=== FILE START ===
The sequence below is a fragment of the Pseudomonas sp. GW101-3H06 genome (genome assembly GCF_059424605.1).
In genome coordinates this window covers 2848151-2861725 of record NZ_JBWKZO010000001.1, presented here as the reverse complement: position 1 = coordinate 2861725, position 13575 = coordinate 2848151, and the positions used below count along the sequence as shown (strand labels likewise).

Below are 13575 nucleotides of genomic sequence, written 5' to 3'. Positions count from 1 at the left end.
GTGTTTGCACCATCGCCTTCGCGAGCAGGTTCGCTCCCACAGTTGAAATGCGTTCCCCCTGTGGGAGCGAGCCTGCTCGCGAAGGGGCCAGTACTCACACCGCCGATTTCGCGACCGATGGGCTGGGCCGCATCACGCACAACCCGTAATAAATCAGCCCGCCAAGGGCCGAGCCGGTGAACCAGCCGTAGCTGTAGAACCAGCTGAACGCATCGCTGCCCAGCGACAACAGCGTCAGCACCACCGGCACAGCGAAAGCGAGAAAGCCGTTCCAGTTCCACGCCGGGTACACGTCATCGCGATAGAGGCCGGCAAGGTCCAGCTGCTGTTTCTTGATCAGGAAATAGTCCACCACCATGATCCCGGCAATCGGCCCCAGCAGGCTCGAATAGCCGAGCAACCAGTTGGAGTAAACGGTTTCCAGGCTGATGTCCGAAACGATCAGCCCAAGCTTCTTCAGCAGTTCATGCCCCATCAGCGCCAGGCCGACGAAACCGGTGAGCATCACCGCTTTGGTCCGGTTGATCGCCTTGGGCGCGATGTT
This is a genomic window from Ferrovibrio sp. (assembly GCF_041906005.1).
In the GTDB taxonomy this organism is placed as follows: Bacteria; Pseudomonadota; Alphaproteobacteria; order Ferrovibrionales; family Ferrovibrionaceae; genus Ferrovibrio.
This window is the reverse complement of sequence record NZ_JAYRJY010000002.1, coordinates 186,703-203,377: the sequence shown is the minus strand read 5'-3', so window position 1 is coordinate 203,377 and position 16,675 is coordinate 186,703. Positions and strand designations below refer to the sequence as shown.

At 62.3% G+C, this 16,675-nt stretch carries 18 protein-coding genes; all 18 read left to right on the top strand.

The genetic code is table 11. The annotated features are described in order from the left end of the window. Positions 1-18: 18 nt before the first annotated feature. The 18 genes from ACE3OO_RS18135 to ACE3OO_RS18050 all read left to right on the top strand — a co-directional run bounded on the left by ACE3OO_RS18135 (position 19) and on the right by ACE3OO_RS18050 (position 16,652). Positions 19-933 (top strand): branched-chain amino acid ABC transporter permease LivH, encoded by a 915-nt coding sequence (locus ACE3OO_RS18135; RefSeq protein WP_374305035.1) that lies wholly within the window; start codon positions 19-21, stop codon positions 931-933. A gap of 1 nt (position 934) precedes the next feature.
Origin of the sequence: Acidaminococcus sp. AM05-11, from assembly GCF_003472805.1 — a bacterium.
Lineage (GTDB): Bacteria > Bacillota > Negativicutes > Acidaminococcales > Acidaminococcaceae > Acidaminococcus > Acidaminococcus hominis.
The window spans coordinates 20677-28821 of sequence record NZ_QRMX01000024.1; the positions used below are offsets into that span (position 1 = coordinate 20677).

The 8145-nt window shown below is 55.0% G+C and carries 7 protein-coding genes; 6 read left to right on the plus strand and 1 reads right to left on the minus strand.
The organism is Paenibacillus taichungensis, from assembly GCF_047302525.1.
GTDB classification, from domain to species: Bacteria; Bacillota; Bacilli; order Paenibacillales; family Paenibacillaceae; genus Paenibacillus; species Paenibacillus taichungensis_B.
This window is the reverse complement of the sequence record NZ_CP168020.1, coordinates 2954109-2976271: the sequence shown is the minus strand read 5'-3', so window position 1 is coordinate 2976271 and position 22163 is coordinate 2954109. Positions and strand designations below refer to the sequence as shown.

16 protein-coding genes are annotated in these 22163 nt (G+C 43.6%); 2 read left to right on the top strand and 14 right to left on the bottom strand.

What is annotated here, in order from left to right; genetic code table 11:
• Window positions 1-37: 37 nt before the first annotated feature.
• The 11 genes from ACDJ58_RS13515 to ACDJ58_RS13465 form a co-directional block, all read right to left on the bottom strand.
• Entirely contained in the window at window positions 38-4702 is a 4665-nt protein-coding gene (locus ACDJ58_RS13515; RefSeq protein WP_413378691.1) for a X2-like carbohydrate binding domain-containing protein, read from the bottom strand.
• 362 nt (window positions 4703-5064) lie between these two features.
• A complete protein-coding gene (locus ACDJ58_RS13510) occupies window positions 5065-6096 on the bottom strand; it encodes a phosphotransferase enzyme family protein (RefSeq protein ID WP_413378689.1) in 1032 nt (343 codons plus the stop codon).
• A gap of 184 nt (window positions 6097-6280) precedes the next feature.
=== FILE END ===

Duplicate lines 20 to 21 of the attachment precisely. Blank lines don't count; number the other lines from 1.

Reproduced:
• The 11 genes from ACDJ58_RS13515 to ACDJ58_RS13465 form a co-directional block, all read right to left on the bottom strand.
• Entirely contained in the window at window positions 38-4702 is a 4665-nt protein-coding gene (locus ACDJ58_RS13515; RefSeq protein WP_413378691.1) for a X2-like carbohydrate binding domain-containing protein, read from the bottom strand.